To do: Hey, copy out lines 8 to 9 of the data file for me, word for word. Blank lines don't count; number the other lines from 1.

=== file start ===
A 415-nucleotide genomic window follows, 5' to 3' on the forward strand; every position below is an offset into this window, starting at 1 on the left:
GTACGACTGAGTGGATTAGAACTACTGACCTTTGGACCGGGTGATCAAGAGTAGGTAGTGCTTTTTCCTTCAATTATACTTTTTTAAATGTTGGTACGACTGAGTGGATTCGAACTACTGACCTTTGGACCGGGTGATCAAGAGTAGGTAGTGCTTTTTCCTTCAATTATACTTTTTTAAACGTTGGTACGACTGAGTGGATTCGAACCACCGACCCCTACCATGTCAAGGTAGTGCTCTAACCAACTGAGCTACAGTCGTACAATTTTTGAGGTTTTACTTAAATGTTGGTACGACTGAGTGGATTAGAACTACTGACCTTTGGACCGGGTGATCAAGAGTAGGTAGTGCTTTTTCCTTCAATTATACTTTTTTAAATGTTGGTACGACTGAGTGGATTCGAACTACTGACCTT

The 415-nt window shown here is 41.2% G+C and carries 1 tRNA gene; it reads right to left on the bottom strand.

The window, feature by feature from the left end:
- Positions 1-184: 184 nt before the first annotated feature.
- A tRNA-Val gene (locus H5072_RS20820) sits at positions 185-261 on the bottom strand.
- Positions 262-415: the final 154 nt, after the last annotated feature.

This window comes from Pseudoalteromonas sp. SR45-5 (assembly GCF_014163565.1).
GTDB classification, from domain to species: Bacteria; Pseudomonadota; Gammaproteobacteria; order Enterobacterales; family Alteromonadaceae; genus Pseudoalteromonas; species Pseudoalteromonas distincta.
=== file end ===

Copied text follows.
This window comes from Pseudoalteromonas sp. SR45-5 (assembly GCF_014163565.1).
GTDB classification, from domain to species: Bacteria; Pseudomonadota; Gammaproteobacteria; order Enterobacterales; family Alteromonadaceae; genus Pseudoalteromonas; species Pseudoalteromonas distincta.